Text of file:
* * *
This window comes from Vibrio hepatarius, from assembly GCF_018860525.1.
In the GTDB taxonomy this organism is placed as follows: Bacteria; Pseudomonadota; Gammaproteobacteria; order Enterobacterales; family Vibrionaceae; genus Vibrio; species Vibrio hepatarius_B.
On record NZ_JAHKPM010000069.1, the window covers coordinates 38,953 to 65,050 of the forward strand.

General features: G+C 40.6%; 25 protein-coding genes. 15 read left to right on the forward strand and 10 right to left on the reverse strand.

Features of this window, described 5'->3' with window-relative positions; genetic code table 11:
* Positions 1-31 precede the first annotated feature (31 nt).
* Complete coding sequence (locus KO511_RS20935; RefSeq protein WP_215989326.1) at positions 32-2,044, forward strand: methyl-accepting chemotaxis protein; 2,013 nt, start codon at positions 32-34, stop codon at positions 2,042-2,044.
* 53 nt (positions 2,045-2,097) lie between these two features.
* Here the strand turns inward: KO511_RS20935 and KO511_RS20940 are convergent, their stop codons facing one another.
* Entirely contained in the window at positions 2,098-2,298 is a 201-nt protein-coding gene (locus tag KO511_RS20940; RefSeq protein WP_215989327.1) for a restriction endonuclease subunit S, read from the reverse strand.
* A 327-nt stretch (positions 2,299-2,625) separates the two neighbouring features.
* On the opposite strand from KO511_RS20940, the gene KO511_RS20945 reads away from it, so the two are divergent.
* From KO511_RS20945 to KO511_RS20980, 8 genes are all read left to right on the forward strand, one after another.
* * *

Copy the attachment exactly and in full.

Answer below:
This window comes from Vibrio hepatarius, from assembly GCF_018860525.1.
In the GTDB taxonomy this organism is placed as follows: Bacteria; Pseudomonadota; Gammaproteobacteria; order Enterobacterales; family Vibrionaceae; genus Vibrio; species Vibrio hepatarius_B.
On record NZ_JAHKPM010000069.1, the window covers coordinates 38,953 to 65,050 of the forward strand.

General features: G+C 40.6%; 25 protein-coding genes. 15 read left to right on the forward strand and 10 right to left on the reverse strand.

Features of this window, described 5'->3' with window-relative positions; genetic code table 11:
* Positions 1-31 precede the first annotated feature (31 nt).
* Complete coding sequence (locus KO511_RS20935; RefSeq protein WP_215989326.1) at positions 32-2,044, forward strand: methyl-accepting chemotaxis protein; 2,013 nt, start codon at positions 32-34, stop codon at positions 2,042-2,044.
* 53 nt (positions 2,045-2,097) lie between these two features.
* Here the strand turns inward: KO511_RS20935 and KO511_RS20940 are convergent, their stop codons facing one another.
* Entirely contained in the window at positions 2,098-2,298 is a 201-nt protein-coding gene (locus tag KO511_RS20940; RefSeq protein WP_215989327.1) for a restriction endonuclease subunit S, read from the reverse strand.
* A 327-nt stretch (positions 2,299-2,625) separates the two neighbouring features.
* On the opposite strand from KO511_RS20940, the gene KO511_RS20945 reads away from it, so the two are divergent.
* From KO511_RS20945 to KO511_RS20980, 8 genes are all read left to right on the forward strand, one after another.